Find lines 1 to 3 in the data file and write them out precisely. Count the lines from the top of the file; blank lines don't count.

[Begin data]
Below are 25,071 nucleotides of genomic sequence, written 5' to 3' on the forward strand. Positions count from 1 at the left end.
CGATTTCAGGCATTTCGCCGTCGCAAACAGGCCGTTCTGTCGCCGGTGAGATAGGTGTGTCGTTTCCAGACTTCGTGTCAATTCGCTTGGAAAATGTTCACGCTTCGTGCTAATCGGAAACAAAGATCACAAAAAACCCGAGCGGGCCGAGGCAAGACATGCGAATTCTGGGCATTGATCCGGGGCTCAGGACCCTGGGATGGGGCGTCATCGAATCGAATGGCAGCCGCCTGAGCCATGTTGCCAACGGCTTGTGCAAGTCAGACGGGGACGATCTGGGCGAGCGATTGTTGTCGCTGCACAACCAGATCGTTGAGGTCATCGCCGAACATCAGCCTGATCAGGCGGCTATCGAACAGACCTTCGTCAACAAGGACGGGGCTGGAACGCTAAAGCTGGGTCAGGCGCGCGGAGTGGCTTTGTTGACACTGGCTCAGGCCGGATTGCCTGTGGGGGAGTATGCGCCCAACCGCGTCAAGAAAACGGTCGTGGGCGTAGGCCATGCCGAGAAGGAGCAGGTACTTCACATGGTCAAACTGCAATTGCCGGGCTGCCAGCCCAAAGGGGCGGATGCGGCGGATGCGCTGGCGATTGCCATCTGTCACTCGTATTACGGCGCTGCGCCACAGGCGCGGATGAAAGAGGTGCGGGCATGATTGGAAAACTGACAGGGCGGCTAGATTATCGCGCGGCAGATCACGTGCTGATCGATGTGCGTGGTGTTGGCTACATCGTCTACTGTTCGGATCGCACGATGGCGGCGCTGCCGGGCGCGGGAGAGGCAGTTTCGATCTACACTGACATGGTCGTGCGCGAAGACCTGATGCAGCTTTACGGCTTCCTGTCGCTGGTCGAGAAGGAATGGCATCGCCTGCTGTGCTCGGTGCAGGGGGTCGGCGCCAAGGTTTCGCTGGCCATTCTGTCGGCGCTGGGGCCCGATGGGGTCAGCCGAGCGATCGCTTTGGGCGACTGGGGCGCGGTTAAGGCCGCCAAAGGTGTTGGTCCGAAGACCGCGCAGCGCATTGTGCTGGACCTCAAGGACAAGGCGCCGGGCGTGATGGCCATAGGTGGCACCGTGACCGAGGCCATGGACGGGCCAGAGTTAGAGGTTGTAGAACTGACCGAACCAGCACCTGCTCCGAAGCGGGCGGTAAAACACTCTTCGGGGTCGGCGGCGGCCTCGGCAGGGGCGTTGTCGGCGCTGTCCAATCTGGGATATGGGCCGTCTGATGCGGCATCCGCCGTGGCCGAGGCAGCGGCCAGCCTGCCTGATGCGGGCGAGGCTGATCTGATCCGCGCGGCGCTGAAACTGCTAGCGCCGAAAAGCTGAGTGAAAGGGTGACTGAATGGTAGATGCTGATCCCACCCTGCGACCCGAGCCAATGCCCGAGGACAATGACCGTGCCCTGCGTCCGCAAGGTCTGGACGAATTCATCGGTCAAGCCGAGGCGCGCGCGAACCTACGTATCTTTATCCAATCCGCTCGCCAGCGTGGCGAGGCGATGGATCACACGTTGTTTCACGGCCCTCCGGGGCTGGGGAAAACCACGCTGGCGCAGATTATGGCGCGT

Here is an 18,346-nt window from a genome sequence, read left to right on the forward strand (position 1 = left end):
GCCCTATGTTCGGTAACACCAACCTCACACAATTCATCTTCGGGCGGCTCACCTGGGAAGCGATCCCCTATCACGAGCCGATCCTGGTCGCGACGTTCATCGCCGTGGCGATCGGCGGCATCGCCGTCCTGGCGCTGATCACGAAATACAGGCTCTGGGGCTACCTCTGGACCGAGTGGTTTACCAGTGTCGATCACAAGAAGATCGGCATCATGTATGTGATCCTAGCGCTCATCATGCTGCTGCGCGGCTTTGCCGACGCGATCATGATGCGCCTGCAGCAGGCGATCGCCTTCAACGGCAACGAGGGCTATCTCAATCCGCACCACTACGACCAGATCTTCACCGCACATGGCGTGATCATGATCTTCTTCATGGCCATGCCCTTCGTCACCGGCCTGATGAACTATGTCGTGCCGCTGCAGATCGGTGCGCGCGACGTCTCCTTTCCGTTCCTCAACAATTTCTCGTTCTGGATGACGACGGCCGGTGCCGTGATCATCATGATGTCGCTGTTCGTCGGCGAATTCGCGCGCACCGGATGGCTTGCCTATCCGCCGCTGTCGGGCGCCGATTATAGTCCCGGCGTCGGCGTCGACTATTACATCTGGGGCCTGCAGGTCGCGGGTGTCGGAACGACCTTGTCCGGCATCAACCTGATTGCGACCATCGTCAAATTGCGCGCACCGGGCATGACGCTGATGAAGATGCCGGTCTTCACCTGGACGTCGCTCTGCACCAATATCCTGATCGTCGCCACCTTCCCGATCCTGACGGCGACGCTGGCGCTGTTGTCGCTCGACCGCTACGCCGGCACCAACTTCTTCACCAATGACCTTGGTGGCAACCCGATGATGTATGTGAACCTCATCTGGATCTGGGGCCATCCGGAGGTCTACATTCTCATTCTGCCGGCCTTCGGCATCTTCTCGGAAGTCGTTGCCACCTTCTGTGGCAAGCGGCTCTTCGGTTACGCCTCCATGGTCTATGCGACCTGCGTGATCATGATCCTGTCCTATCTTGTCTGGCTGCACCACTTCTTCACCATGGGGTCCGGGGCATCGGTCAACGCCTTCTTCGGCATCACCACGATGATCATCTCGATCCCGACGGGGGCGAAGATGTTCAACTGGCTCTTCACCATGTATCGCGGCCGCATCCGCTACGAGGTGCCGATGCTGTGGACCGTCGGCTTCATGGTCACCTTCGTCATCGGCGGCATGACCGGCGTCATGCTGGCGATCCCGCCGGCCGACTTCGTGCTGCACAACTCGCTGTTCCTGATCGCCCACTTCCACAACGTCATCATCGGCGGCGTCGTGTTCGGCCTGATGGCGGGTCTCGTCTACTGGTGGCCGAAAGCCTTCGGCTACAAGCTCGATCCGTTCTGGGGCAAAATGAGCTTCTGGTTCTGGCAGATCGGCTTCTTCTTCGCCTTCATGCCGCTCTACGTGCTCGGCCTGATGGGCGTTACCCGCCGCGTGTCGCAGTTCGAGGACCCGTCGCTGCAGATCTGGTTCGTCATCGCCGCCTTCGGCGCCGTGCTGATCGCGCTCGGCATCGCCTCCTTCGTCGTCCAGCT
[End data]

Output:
Below are 25,071 nucleotides of genomic sequence, written 5' to 3' on the forward strand. Positions count from 1 at the left end.
CGATTTCAGGCATTTCGCCGTCGCAAACAGGCCGTTCTGTCGCCGGTGAGATAGGTGTGTCGTTTCCAGACTTCGTGTCAATTCGCTTGGAAAATGTTCACGCTTCGTGCTAATCGGAAACAAAGATCACAAAAAACCCGAGCGGGCCGAGGCAAGACATGCGAATTCTGGGCATTGATCCGGGGCTCAGGACCCTGGGATGGGGCGTCATCGAATCGAATGGCAGCCGCCTGAGCCATGTTGCCAACGGCTTGTGCAAGTCAGACGGGGACGATCTGGGCGAGCGATTGTTGTCGCTGCACAACCAGATCGTTGAGGTCATCGCCGAACATCAGCCTGATCAGGCGGCTATCGAACAGACCTTCGTCAACAAGGACGGGGCTGGAACGCTAAAGCTGGGTCAGGCGCGCGGAGTGGCTTTGTTGACACTGGCTCAGGCCGGATTGCCTGTGGGGGAGTATGCGCCCAACCGCGTCAAGAAAACGGTCGTGGGCGTAGGCCATGCCGAGAAGGAGCAGGTACTTCACATGGTCAAACTGCAATTGCCGGGCTGCCAGCCCAAAGGGGCGGATGCGGCGGATGCGCTGGCGATTGCCATCTGTCACTCGTATTACGGCGCTGCGCCACAGGCGCGGATGAAAGAGGTGCGGGCATGATTGGAAAACTGACAGGGCGGCTAGATTATCGCGCGGCAGATCACGTGCTGATCGATGTGCGTGGTGTTGGCTACATCGTCTACTGTTCGGATCGCACGATGGCGGCGCTGCCGGGCGCGGGAGAGGCAGTTTCGATCTACACTGACATGGTCGTGCGCGAAGACCTGATGCAGCTTTACGGCTTCCTGTCGCTGGTCGAGAAGGAATGGCATCGCCTGCTGTGCTCGGTGCAGGGGGTCGGCGCCAAGGTTTCGCTGGCCATTCTGTCGGCGCTGGGGCCCGATGGGGTCAGCCGAGCGATCGCTTTGGGCGACTGGGGCGCGGTTAAGGCCGCCAAAGGTGTTGGTCCGAAGACCGCGCAGCGCATTGTGCTGGACCTCAAGGACAAGGCGCCGGGCGTGATGGCCATAGGTGGCACCGTGACCGAGGCCATGGACGGGCCAGAGTTAGAGGTTGTAGAACTGACCGAACCAGCACCTGCTCCGAAGCGGGCGGTAAAACACTCTTCGGGGTCGGCGGCGGCCTCGGCAGGGGCGTTGTCGGCGCTGTCCAATCTGGGATATGGGCCGTCTGATGCGGCATCCGCCGTGGCCGAGGCAGCGGCCAGCCTGCCTGATGCGGGCGAGGCTGATCTGATCCGCGCGGCGCTGAAACTGCTAGCGCCGAAAAGCTGAGTGAAAGGGTGACTGAATGGTAGATGCTGATCCCACCCTGCGACCCGAGCCAATGCCCGAGGACAATGACCGTGCCCTGCGTCCGCAAGGTCTGGACGAATTCATCGGTCAAGCCGAGGCGCGCGCGAACCTACGTATCTTTATCCAATCCGCTCGCCAGCGTGGCGAGGCGATGGATCACACGTTGTTTCACGGCCCTCCGGGGCTGGGGAAAACCACGCTGGCGCAGATTATGGCGCGT

Here is an 18,346-nt window from a genome sequence, read left to right on the forward strand (position 1 = left end):